By guest-blogger, Mollie Laffin-Rose
Plant a single seed and a garden will grow. The residents of a small Tennessee town called Signal Mountain (with a population of almost 8,000) demonstrated that they’re living by that adage when they adopted the United States’ first green foods resolution six weeks ago. A green foods resolution is a formal commitment to supporting environmentally-friendly farming practices, such as the production of organic, locally-grown and plant-based foods (the cultivation of which is much less detrimental to the environment than animal agriculture is).
On October 12, after a single session of deliberation and a unanimous vote, the local council of Signal Mountain officially resolved that the town will “promote the expansion of the number of Farmers Markets, Community Supported Agriculture (CSA) programs, community gardens, and other venues which provide healthful plant-based foods.”
The full story behind Signal Mountain’s green foods resolution is a shining example of the power that lies in thinking globally, scaling down, and acting locally to inspire change. The resolution was brought to the table by one man: David Cook. A teacher of American Studies, Democracy and Peace Studies, Cook also writes a weekly column for the local newspaper. Each week, he reflects on a national issue and applies it to local life. Many of Cook’s pieces have an environmental and vegetarian bent, and he considers his column an attempt to change how his neighbors live and see the world around them.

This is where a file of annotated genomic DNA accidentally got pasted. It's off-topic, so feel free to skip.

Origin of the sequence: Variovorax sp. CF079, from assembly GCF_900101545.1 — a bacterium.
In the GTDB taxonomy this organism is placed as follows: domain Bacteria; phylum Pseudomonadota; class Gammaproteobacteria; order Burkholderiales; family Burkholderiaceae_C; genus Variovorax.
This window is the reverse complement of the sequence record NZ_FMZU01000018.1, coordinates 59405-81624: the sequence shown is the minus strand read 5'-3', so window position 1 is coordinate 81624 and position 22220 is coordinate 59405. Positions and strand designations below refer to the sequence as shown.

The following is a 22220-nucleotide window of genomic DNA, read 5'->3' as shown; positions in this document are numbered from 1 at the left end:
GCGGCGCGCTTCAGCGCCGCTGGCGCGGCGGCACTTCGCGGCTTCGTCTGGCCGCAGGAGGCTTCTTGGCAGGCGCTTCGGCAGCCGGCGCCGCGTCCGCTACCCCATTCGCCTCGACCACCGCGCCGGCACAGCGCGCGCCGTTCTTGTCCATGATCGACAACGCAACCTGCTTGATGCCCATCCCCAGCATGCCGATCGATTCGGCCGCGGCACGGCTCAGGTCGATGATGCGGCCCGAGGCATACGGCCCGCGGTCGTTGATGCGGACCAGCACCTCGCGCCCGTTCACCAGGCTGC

With this aim in mind, earlier this autumn, Cook submitted a column on the importance of green foods resolutions. Several weeks later, Councilman Paul Hendricks contacted Cook to express his interest in a local resolution, and to let him know that it was under consideration. At the next public meeting, Cook spoke about his column, and the five-member council passed the nation’s first green foods resolution. “It was so democratic,” Cook said. “This has really been about food democracy and political democracy.”
Cook exudes patience and hope. “I see this as a seed,” he said. “Something will really grow out of this. I think it is part of many things that are moving in the right direction, including community-supported agriculture, organic farming, a greater commitment to vegetarianism, more car-pooling, more questioning. It’s all tied together.”
As for how the rest of us can act locally by thinking globally, Cook emphasizes being hard-headed and resourceful. “Get practical,” he said. “Attend council meetings, write letters to the editor, march, boycott, pray, weep, hug trees. Literally, read and write. You use whatever power you have – leverage connections, or whatever comes into your life each day – and you try to improve the world through that. You try to have the right relationship.”